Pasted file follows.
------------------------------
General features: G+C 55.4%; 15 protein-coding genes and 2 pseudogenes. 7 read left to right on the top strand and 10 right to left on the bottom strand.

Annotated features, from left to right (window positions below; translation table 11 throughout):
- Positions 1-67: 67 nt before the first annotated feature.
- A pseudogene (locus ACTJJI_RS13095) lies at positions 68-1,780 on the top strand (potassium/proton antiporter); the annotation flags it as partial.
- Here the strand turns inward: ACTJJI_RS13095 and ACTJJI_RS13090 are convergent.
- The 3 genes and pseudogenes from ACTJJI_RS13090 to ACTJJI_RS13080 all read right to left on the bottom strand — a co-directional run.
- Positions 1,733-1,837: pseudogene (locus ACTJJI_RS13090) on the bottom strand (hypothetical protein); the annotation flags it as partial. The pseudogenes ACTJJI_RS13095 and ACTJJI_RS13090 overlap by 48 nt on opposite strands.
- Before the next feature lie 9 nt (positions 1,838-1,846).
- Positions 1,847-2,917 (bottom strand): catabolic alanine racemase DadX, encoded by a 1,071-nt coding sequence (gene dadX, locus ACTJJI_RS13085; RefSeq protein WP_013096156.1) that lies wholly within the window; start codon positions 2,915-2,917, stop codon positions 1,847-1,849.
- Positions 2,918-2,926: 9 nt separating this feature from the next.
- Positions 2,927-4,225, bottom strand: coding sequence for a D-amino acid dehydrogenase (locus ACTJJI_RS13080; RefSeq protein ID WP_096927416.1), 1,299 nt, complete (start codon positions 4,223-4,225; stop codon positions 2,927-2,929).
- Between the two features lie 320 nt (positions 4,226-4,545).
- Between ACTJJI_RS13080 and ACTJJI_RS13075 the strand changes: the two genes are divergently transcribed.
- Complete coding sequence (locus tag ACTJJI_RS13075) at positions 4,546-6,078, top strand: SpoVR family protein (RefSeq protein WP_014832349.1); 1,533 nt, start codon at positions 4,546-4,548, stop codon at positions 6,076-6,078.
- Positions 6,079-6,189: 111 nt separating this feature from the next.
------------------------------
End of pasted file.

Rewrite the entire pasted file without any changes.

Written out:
General features: G+C 55.4%; 15 protein-coding genes and 2 pseudogenes. 7 read left to right on the top strand and 10 right to left on the bottom strand.

Annotated features, from left to right (window positions below; translation table 11 throughout):
- Positions 1-67: 67 nt before the first annotated feature.
- A pseudogene (locus ACTJJI_RS13095) lies at positions 68-1,780 on the top strand (potassium/proton antiporter); the annotation flags it as partial.
- Here the strand turns inward: ACTJJI_RS13095 and ACTJJI_RS13090 are convergent.
- The 3 genes and pseudogenes from ACTJJI_RS13090 to ACTJJI_RS13080 all read right to left on the bottom strand — a co-directional run.
- Positions 1,733-1,837: pseudogene (locus ACTJJI_RS13090) on the bottom strand (hypothetical protein); the annotation flags it as partial. The pseudogenes ACTJJI_RS13095 and ACTJJI_RS13090 overlap by 48 nt on opposite strands.
- Before the next feature lie 9 nt (positions 1,838-1,846).
- Positions 1,847-2,917 (bottom strand): catabolic alanine racemase DadX, encoded by a 1,071-nt coding sequence (gene dadX, locus ACTJJI_RS13085; RefSeq protein WP_013096156.1) that lies wholly within the window; start codon positions 2,915-2,917, stop codon positions 1,847-1,849.
- Positions 2,918-2,926: 9 nt separating this feature from the next.
- Positions 2,927-4,225, bottom strand: coding sequence for a D-amino acid dehydrogenase (locus ACTJJI_RS13080; RefSeq protein ID WP_096927416.1), 1,299 nt, complete (start codon positions 4,223-4,225; stop codon positions 2,927-2,929).
- Between the two features lie 320 nt (positions 4,226-4,545).
- Between ACTJJI_RS13080 and ACTJJI_RS13075 the strand changes: the two genes are divergently transcribed.
- Complete coding sequence (locus tag ACTJJI_RS13075) at positions 4,546-6,078, top strand: SpoVR family protein (RefSeq protein WP_014832349.1); 1,533 nt, start codon at positions 4,546-4,548, stop codon at positions 6,076-6,078.
- Positions 6,079-6,189: 111 nt separating this feature from the next.